Obey the Law Here, Break It There: Navigate the clash between foreign privacy laws and American discovery

In a case where discoverable information sits in other countries, you can't simply collect it and bring it back to the U.S. for review--not even with data housed on servers belonging to your own company's subsidiary or parent company.

Privacy laws outside the U.S. make what is routine and procedural here illegal there. Lawyers representing litigants in U.S. civil actions have been prosecuted in Europe for collecting data for discovery. It's not that you can't take electronic data outside of countries with privacy protection laws--you can, but only if you do it the right way. Sometimes it's easier to work with it there instead of trying to get it out.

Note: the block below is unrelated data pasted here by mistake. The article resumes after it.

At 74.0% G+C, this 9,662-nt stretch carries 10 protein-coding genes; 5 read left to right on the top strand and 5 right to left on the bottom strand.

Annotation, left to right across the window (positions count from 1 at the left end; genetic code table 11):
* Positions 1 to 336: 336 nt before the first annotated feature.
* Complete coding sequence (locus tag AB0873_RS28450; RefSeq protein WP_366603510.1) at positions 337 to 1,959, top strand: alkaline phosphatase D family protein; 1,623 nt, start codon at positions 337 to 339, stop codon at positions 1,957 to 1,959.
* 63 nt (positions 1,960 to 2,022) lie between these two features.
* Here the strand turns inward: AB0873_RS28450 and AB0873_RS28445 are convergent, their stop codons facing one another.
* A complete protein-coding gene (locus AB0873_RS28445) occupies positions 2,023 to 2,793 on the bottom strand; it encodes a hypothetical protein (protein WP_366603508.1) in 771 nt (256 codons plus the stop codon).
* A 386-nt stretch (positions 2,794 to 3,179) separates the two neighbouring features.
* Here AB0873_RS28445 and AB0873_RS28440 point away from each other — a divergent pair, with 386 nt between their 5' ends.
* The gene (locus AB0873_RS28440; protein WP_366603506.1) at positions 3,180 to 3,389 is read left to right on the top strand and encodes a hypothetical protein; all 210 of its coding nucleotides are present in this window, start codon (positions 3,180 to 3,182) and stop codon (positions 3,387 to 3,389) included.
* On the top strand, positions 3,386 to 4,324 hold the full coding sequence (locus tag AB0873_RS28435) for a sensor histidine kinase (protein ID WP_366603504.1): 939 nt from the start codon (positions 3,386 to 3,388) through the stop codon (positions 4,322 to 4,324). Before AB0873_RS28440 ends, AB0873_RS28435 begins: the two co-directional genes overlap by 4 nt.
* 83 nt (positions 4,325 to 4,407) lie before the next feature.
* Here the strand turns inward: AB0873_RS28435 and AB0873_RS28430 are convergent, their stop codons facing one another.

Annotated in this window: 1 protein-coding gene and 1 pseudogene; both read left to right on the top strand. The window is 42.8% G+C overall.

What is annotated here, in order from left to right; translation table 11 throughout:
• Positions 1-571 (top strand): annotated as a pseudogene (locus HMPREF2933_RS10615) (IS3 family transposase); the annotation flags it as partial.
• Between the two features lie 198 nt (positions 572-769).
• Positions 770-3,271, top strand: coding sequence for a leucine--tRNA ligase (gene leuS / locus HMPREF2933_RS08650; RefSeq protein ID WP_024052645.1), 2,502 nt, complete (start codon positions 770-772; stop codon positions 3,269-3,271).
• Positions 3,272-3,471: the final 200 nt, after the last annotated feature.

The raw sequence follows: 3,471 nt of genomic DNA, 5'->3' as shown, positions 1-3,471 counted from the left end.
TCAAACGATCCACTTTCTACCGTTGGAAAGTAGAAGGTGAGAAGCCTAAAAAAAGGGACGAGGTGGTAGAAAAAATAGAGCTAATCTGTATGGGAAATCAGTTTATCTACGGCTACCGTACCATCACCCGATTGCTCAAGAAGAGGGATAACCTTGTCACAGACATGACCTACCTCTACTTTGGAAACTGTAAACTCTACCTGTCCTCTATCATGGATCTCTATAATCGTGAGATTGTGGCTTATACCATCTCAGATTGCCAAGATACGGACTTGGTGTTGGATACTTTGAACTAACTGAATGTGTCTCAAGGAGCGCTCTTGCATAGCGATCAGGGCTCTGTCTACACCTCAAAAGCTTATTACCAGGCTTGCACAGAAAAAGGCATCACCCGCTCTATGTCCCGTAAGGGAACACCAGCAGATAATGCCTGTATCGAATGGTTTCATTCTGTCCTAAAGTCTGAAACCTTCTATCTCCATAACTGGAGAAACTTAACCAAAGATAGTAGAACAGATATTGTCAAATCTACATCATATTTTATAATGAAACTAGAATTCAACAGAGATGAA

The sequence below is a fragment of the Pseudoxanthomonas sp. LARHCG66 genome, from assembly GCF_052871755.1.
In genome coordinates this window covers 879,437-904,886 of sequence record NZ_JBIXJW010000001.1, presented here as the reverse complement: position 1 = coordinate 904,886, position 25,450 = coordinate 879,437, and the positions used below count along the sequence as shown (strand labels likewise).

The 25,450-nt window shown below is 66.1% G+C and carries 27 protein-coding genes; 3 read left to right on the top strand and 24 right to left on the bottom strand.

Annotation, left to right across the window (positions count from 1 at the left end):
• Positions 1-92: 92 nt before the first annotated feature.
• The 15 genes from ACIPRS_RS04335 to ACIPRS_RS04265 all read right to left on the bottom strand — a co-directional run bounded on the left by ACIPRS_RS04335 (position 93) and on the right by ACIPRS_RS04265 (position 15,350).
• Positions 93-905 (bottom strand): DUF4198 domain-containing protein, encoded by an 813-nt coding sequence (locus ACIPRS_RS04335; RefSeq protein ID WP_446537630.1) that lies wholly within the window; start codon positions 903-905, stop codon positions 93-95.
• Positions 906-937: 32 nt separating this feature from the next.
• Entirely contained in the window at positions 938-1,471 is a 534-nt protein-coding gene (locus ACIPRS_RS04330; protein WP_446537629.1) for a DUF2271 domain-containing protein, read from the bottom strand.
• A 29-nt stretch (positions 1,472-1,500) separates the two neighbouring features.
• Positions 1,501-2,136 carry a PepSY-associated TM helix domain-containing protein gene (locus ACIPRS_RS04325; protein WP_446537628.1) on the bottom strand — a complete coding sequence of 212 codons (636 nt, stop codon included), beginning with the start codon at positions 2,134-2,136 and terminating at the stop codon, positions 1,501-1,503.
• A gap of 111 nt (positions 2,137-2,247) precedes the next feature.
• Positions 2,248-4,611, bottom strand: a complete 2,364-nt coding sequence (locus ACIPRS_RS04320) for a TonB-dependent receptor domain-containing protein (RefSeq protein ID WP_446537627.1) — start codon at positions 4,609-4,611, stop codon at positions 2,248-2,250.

Defining "Transfer"

What does "transfer" mean? Is it copying data from its source and then loading it onto a server? If that server is within an EU member state or approved country, is everything OK? Or does transfering mean the mere ability to access data online? So, even if the information resides on a server on European soil, does a review room in New York with access to that European database violate the European country's privacy laws and the EU's directive?

Safe Harbor and Blocking Statutes

Then there's the safe harbor route. The U.S. Department of Commerce maintains a list of companies certified as compliant with the EU privacy directives. They are recognized as "safe harbors." Data can be transferred from Europe to the U.S. if it is going into the hands of one of these companies. (This is not to be confused with a completely different "safe harbor" concept in Fed. R. Civ. P. 37.)

Clifford F. Shnier

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